by Mitch Kokai
Senior Political Analyst, John Locke Foundation
Neither a borrower nor a lender be, Polonius famously counseled. Uncle Sam, who has long subsidized borrowing and lending, may be coming around to that point of view.
The tax bill introduced last week by Republicans in the House of Representatives has plenty of cuts in rates, but fewer reforms. As for simplification, a 429-page document hardly qualifies as simple. And far from putting tax preparers out of business, the proposal will keep lobbyists and tax lawyers extra busy, as the House attempts mightily to meet the Thanksgiving deadline imposed by President Donald Trump to produce a bill to send to the Senate. The World’s Greatest Deliberative Body—at least in the opinion of a select group of 100 men and women—is then supposed to pass tax legislation by Christmas.
Even if such a miracle does come to pass, there are certain to be lots of changes in the legislation by the time the stockings are hung by the chimney with care. The proposals at this point, as John Kimelman and Karen Hube outline, concern mainly a reduction in the corporate tax rate, to 20% from the current statutory 35%, plus a lowering of personal tax rates, which are paid for by the elimination of—or reductions in—various deductions and other breaks.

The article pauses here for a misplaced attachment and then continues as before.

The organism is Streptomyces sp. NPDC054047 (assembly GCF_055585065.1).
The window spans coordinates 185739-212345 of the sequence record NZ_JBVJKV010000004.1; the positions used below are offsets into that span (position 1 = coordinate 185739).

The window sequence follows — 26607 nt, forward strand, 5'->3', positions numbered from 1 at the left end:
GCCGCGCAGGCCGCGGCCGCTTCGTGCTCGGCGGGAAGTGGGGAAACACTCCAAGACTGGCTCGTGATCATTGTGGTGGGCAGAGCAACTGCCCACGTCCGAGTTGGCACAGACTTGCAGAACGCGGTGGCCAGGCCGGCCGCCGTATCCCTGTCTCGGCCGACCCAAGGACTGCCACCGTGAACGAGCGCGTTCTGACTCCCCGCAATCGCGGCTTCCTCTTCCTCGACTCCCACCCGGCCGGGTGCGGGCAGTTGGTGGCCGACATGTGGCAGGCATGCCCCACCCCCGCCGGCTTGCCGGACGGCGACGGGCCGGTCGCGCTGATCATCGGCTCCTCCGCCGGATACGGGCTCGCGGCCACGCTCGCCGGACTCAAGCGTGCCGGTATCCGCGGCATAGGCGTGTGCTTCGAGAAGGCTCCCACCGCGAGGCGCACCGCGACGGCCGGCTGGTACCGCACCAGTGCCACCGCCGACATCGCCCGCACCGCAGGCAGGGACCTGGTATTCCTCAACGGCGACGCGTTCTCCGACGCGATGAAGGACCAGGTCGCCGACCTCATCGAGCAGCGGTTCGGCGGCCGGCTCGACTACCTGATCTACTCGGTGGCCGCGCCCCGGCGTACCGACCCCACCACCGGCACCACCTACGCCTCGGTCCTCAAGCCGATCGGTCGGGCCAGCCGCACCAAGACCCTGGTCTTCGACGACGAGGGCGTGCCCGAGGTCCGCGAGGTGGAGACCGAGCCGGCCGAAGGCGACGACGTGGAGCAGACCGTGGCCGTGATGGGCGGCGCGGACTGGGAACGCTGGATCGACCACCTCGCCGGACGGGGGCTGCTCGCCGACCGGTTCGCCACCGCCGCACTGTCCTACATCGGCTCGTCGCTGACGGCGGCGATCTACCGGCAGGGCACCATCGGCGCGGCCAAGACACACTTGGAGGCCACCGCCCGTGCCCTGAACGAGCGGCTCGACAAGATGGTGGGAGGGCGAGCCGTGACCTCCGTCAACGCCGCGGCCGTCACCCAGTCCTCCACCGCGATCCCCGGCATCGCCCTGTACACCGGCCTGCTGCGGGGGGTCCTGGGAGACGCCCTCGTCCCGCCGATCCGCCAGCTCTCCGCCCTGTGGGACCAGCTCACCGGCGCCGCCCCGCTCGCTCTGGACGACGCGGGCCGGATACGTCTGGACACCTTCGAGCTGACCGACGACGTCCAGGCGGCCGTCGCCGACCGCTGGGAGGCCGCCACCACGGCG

Prominent among those—and of key importance to investors—are the scuttling or curbing of incentives to borrow that are buried deep into the tax code. Perhaps most noticed is the halving of the size of home mortgages that qualify for interest deductibility, to $500,000 from $1 million. Under the new ceiling, the most expensive house that would get full deductibility would go for $625,000, assuming a 20% down payment and an 80% loan-to-value ratio, the kind of safe and sane loan that once again has become common after the subprime debacle that precipitated the financial crisis. That’s more than the national median, but way below what houses cost in pricey places on the coasts.